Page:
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TELL CITY — An Evansville company wants to develop a comprehensive road-maintenance system for Perry County. If approved by commissioners and funded by the county council, the initiative would focus more money on maintaining roads with high traffic counts while emphasizing preventive maintenance to extend life expectancies of roadways.
"It's about you getting the most bang for the buck," David Goffinet of Bernardin, Lochmueller & Associates told commissioners at their Dec. 18 meeting. He offered a PowerPoint-based overview of the system, which could be in place during the first half of 2009. Commissioners opted to wait until after the first of the year to approach the council for funding.
Under the plan outlined by Goffinet, BLA employees would evaluate the county's network of paved and gravel roadways, charting their current conditions and identifying problems such as poor drainage, a major cause of road deterioration.
The company would also estimate current and future maintenance needs for each road, with that information, along with photographs and maintenance records, entered into a map-based computer program that would allow county and highway-department officials to retrieve data instantaneously.
BLA would offer recommendations for future road projects, such as major repairs and repaving, based on comparing costs with traffic volumes. Those comparisons would calculate each project's cost per unit mile, a figure Goffinet said is invaluable in making transportation decisions.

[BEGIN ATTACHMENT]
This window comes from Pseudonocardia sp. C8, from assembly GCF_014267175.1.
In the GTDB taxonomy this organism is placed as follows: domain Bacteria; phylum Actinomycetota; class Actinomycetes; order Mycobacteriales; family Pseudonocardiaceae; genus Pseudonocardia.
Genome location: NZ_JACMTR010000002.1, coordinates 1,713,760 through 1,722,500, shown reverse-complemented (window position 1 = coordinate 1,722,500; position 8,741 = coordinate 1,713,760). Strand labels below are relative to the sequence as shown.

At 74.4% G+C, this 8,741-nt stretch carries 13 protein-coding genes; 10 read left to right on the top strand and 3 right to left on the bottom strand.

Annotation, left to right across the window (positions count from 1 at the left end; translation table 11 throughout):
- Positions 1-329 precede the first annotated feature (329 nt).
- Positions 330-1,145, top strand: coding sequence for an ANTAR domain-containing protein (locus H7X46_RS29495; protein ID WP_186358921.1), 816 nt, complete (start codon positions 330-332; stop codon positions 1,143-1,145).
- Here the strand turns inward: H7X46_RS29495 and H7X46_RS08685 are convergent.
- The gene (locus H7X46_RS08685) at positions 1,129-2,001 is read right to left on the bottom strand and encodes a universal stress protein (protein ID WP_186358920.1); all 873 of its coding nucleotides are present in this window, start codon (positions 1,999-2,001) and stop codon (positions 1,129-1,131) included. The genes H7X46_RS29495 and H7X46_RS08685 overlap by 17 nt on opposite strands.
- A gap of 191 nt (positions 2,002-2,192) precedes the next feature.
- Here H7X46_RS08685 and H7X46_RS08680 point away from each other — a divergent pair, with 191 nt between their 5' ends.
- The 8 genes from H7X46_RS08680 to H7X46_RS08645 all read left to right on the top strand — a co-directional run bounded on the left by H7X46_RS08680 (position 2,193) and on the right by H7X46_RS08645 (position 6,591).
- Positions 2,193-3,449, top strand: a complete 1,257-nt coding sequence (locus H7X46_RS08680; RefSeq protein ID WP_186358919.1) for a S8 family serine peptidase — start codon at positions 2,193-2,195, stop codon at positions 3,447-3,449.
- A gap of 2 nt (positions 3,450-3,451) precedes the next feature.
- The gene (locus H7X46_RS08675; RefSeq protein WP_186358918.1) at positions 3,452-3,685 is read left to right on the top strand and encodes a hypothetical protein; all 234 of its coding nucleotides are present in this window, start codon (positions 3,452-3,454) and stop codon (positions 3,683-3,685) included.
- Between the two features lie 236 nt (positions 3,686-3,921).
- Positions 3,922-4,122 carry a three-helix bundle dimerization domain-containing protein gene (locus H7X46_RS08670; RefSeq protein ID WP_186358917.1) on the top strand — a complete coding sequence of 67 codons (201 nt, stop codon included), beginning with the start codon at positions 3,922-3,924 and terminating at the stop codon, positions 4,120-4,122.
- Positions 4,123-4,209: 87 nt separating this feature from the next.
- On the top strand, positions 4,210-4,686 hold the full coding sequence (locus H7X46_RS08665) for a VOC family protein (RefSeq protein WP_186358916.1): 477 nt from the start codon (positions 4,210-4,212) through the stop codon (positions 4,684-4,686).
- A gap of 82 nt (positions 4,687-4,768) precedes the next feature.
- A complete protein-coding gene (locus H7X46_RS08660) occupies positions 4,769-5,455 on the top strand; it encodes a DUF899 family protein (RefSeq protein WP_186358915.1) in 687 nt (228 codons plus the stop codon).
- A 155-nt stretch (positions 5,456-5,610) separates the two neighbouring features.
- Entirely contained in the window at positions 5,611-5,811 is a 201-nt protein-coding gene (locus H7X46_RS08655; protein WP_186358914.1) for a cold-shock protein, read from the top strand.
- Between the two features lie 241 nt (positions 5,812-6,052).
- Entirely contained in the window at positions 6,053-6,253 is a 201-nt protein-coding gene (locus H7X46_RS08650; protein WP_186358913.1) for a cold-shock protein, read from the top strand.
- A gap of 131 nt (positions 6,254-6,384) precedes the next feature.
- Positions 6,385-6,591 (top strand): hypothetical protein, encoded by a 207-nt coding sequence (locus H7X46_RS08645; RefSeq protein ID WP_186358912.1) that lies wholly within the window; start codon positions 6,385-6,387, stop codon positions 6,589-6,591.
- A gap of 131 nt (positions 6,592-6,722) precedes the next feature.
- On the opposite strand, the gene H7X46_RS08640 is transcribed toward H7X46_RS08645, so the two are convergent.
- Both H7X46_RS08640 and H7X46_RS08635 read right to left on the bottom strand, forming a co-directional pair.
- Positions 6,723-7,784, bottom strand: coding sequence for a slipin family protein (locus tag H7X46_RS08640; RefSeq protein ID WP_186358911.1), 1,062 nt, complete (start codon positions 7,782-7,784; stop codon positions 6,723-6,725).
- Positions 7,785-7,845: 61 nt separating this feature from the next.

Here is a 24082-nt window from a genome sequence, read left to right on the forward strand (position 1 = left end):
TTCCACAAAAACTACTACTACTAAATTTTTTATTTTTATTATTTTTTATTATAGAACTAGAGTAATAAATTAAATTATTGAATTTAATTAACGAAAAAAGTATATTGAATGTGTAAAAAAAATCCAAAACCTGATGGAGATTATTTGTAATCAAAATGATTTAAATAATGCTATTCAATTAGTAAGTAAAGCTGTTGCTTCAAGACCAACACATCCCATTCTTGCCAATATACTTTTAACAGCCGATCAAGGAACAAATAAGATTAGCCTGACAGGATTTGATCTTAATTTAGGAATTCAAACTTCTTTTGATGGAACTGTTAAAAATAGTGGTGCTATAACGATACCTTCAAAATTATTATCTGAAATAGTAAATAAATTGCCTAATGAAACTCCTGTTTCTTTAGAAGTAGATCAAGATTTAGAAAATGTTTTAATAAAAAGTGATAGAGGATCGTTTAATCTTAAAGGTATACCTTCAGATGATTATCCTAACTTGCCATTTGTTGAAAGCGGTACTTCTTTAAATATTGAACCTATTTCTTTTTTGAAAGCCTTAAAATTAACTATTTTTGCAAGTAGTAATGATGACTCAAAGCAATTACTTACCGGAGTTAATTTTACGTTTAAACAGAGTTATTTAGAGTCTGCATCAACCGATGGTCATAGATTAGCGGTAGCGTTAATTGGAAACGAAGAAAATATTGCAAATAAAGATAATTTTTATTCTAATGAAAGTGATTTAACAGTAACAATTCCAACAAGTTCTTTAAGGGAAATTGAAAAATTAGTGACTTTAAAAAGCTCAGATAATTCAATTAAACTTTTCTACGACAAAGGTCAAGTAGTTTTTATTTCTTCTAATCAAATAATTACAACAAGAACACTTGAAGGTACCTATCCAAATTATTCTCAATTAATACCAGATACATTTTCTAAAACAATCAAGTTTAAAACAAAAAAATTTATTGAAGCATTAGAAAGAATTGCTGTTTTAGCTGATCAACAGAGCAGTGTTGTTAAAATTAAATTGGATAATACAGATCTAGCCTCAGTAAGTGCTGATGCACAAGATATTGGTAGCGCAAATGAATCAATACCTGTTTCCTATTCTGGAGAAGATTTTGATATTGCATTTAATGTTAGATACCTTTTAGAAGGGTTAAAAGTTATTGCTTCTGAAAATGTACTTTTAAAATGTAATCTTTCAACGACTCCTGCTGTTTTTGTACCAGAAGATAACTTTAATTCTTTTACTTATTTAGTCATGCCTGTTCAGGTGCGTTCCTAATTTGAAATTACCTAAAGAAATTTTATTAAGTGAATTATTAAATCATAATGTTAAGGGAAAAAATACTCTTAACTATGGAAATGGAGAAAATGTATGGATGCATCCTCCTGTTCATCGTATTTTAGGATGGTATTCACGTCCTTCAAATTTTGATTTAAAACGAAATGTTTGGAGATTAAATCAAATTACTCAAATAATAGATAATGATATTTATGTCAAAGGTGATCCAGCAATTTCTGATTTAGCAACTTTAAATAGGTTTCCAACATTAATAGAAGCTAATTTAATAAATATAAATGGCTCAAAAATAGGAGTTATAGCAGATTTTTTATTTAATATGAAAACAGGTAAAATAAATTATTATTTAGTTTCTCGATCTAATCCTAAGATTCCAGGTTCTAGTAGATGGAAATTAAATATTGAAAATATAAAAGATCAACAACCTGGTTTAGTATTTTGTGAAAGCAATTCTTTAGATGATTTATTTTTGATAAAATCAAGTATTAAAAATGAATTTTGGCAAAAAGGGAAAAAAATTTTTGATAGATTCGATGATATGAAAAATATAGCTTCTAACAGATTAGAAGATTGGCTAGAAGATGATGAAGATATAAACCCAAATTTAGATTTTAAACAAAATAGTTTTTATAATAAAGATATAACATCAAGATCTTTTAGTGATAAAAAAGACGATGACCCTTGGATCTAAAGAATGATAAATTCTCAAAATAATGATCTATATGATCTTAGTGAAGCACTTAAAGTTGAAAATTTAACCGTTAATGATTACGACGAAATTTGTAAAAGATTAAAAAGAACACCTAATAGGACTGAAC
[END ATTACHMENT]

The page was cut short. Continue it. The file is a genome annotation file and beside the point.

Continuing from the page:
"The idea is to develop recommendations that prioritize projects and maximize the value of the money and time you spend on roadways," he said.
Preventive road maintenance would become a priority. Since money spent on filling and sealing cracks and improving drainage is less costly than rebuilding roads, the management system would identify roads most in need of preventive care, as well as those that are stable and not in need of work.
Getting the system up and running would take a few months, but could begin soon with inspections of roads, Goffinet said. The cost to the county would likely be more than $100,000, which would include up to 100 road counts to determine traffic volume.
The county would also pay BLA to update the system on a quarterly or annual basis.
Commissioners Jody Fortwendel voiced support for the proposal, saying it would help commissioners make more objective decisions on where to spend limited paving and road-repair dollars.
Bill Amos, who was sworn in Wednesday and replaces Don Sherry on the board of commissioners, was in the audience for the meeting and said he was interested in learning more about the proposal.
In other business, commissioners:
• Reappointed Pat Tempel to the Perry County Plan Commission. Drs. Robert Ward and James Black were returned to the county health board and Dan Adams was appointed to a new term on the Perry County Convention and Visitors Bureau.
• Accepted quotes from Mulzer Crushed Stone for various sizes of stone to be used in 2009, J.H. Rudolph & Co. for asphalt and CPI for culverts used by the county highway department.